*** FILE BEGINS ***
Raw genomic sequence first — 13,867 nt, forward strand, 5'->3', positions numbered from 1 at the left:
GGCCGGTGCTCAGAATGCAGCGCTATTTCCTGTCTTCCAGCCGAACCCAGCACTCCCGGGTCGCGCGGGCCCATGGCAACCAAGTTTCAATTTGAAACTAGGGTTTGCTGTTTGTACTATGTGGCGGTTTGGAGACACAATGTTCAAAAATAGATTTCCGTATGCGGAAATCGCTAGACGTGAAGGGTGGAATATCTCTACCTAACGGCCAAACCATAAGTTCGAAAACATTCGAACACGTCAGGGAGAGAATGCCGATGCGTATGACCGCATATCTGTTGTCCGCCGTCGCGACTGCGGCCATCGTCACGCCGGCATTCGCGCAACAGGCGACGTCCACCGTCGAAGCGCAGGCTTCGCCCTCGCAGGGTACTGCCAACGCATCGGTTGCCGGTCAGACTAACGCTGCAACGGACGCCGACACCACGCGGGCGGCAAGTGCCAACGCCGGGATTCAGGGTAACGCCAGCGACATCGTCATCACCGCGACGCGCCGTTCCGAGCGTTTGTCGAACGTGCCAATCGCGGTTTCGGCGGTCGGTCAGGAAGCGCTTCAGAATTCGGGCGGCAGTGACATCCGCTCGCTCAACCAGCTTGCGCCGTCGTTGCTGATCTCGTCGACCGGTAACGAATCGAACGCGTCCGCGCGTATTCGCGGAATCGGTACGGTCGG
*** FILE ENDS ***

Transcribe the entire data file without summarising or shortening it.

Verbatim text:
Raw genomic sequence first — 13,867 nt, forward strand, 5'->3', positions numbered from 1 at the left:
GGCCGGTGCTCAGAATGCAGCGCTATTTCCTGTCTTCCAGCCGAACCCAGCACTCCCGGGTCGCGCGGGCCCATGGCAACCAAGTTTCAATTTGAAACTAGGGTTTGCTGTTTGTACTATGTGGCGGTTTGGAGACACAATGTTCAAAAATAGATTTCCGTATGCGGAAATCGCTAGACGTGAAGGGTGGAATATCTCTACCTAACGGCCAAACCATAAGTTCGAAAACATTCGAACACGTCAGGGAGAGAATGCCGATGCGTATGACCGCATATCTGTTGTCCGCCGTCGCGACTGCGGCCATCGTCACGCCGGCATTCGCGCAACAGGCGACGTCCACCGTCGAAGCGCAGGCTTCGCCCTCGCAGGGTACTGCCAACGCATCGGTTGCCGGTCAGACTAACGCTGCAACGGACGCCGACACCACGCGGGCGGCAAGTGCCAACGCCGGGATTCAGGGTAACGCCAGCGACATCGTCATCACCGCGACGCGCCGTTCCGAGCGTTTGTCGAACGTGCCAATCGCGGTTTCGGCGGTCGGTCAGGAAGCGCTTCAGAATTCGGGCGGCAGTGACATCCGCTCGCTCAACCAGCTTGCGCCGTCGTTGCTGATCTCGTCGACCGGTAACGAATCGAACGCGTCCGCGCGTATTCGCGGAATCGGTACGGTCGG